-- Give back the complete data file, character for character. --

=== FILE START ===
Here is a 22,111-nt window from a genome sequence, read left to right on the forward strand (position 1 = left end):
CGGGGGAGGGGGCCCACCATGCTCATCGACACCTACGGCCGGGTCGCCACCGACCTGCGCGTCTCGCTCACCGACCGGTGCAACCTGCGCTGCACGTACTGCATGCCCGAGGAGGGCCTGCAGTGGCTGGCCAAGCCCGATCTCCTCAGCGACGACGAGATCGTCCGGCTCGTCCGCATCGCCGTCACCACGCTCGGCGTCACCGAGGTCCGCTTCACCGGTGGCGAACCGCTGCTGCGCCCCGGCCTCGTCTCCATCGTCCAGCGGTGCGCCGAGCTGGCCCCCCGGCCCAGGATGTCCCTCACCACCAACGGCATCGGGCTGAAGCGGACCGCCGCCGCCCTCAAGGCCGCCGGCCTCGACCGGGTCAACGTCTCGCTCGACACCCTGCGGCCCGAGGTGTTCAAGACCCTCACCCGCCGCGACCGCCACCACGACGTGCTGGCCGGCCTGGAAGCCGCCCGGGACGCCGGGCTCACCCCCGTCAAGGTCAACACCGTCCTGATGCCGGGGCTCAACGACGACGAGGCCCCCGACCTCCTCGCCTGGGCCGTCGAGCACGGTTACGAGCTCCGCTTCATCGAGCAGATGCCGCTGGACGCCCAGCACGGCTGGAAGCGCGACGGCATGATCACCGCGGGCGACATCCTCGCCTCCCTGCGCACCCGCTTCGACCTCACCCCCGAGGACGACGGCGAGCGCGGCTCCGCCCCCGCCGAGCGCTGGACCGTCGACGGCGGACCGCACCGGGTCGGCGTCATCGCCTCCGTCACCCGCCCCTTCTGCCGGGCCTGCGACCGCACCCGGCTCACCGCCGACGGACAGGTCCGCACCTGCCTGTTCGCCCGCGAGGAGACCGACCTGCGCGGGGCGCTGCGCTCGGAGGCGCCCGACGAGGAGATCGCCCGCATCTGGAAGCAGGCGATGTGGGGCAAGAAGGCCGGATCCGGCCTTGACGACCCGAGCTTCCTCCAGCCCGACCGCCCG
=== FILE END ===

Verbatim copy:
Here is a 22,111-nt window from a genome sequence, read left to right on the forward strand (position 1 = left end):
CGGGGGAGGGGGCCCACCATGCTCATCGACACCTACGGCCGGGTCGCCACCGACCTGCGCGTCTCGCTCACCGACCGGTGCAACCTGCGCTGCACGTACTGCATGCCCGAGGAGGGCCTGCAGTGGCTGGCCAAGCCCGATCTCCTCAGCGACGACGAGATCGTCCGGCTCGTCCGCATCGCCGTCACCACGCTCGGCGTCACCGAGGTCCGCTTCACCGGTGGCGAACCGCTGCTGCGCCCCGGCCTCGTCTCCATCGTCCAGCGGTGCGCCGAGCTGGCCCCCCGGCCCAGGATGTCCCTCACCACCAACGGCATCGGGCTGAAGCGGACCGCCGCCGCCCTCAAGGCCGCCGGCCTCGACCGGGTCAACGTCTCGCTCGACACCCTGCGGCCCGAGGTGTTCAAGACCCTCACCCGCCGCGACCGCCACCACGACGTGCTGGCCGGCCTGGAAGCCGCCCGGGACGCCGGGCTCACCCCCGTCAAGGTCAACACCGTCCTGATGCCGGGGCTCAACGACGACGAGGCCCCCGACCTCCTCGCCTGGGCCGTCGAGCACGGTTACGAGCTCCGCTTCATCGAGCAGATGCCGCTGGACGCCCAGCACGGCTGGAAGCGCGACGGCATGATCACCGCGGGCGACATCCTCGCCTCCCTGCGCACCCGCTTCGACCTCACCCCCGAGGACGACGGCGAGCGCGGCTCCGCCCCCGCCGAGCGCTGGACCGTCGACGGCGGACCGCACCGGGTCGGCGTCATCGCCTCCGTCACCCGCCCCTTCTGCCGGGCCTGCGACCGCACCCGGCTCACCGCCGACGGACAGGTCCGCACCTGCCTGTTCGCCCGCGAGGAGACCGACCTGCGCGGGGCGCTGCGCTCGGAGGCGCCCGACGAGGAGATCGCCCGCATCTGGAAGCAGGCGATGTGGGGCAAGAAGGCCGGATCCGGCCTTGACGACCCGAGCTTCCTCCAGCCCGACCGCCCG